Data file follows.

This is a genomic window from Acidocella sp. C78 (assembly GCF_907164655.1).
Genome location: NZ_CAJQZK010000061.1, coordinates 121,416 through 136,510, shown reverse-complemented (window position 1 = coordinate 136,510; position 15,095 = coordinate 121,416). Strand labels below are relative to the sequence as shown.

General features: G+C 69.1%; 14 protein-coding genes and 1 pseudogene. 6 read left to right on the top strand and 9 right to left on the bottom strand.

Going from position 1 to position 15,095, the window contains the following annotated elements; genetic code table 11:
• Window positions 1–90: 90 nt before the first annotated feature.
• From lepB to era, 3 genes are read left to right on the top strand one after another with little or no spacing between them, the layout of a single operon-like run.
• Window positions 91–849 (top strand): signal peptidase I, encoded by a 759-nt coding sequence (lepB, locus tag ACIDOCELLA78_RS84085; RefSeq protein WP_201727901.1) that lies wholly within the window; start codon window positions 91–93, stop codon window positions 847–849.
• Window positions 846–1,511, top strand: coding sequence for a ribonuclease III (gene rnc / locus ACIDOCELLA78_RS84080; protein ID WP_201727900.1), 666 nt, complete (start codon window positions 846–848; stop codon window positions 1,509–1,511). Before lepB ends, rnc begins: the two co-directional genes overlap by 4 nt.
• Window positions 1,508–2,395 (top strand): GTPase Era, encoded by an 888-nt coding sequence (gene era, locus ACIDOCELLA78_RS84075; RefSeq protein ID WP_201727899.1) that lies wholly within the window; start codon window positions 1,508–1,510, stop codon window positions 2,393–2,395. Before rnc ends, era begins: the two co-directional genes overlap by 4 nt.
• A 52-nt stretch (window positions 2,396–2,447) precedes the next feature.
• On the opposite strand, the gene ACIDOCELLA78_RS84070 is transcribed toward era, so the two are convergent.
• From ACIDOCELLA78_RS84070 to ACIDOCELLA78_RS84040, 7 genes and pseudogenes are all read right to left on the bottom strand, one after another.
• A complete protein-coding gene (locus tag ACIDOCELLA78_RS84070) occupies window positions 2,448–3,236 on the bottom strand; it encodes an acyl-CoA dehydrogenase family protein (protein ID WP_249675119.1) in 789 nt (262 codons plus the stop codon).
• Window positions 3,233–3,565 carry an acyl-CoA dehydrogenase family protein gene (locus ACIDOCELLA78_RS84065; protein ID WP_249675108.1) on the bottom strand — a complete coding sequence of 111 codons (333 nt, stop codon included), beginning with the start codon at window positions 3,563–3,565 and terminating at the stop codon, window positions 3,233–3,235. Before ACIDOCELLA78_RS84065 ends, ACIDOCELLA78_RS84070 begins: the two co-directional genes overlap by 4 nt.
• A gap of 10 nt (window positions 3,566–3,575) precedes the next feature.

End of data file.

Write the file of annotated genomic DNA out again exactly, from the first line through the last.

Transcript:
This is a genomic window from Acidocella sp. C78 (assembly GCF_907164655.1).
Genome location: NZ_CAJQZK010000061.1, coordinates 121,416 through 136,510, shown reverse-complemented (window position 1 = coordinate 136,510; position 15,095 = coordinate 121,416). Strand labels below are relative to the sequence as shown.

General features: G+C 69.1%; 14 protein-coding genes and 1 pseudogene. 6 read left to right on the top strand and 9 right to left on the bottom strand.

Going from position 1 to position 15,095, the window contains the following annotated elements; genetic code table 11:
• Window positions 1–90: 90 nt before the first annotated feature.
• From lepB to era, 3 genes are read left to right on the top strand one after another with little or no spacing between them, the layout of a single operon-like run.
• Window positions 91–849 (top strand): signal peptidase I, encoded by a 759-nt coding sequence (lepB, locus tag ACIDOCELLA78_RS84085; RefSeq protein WP_201727901.1) that lies wholly within the window; start codon window positions 91–93, stop codon window positions 847–849.
• Window positions 846–1,511, top strand: coding sequence for a ribonuclease III (gene rnc / locus ACIDOCELLA78_RS84080; protein ID WP_201727900.1), 666 nt, complete (start codon window positions 846–848; stop codon window positions 1,509–1,511). Before lepB ends, rnc begins: the two co-directional genes overlap by 4 nt.
• Window positions 1,508–2,395 (top strand): GTPase Era, encoded by an 888-nt coding sequence (gene era, locus ACIDOCELLA78_RS84075; RefSeq protein ID WP_201727899.1) that lies wholly within the window; start codon window positions 1,508–1,510, stop codon window positions 2,393–2,395. Before rnc ends, era begins: the two co-directional genes overlap by 4 nt.
• A 52-nt stretch (window positions 2,396–2,447) precedes the next feature.
• On the opposite strand, the gene ACIDOCELLA78_RS84070 is transcribed toward era, so the two are convergent.
• From ACIDOCELLA78_RS84070 to ACIDOCELLA78_RS84040, 7 genes and pseudogenes are all read right to left on the bottom strand, one after another.
• A complete protein-coding gene (locus tag ACIDOCELLA78_RS84070) occupies window positions 2,448–3,236 on the bottom strand; it encodes an acyl-CoA dehydrogenase family protein (protein ID WP_249675119.1) in 789 nt (262 codons plus the stop codon).
• Window positions 3,233–3,565 carry an acyl-CoA dehydrogenase family protein gene (locus ACIDOCELLA78_RS84065; protein ID WP_249675108.1) on the bottom strand — a complete coding sequence of 111 codons (333 nt, stop codon included), beginning with the start codon at window positions 3,563–3,565 and terminating at the stop codon, window positions 3,233–3,235. Before ACIDOCELLA78_RS84065 ends, ACIDOCELLA78_RS84070 begins: the two co-directional genes overlap by 4 nt.
• A gap of 10 nt (window positions 3,566–3,575) precedes the next feature.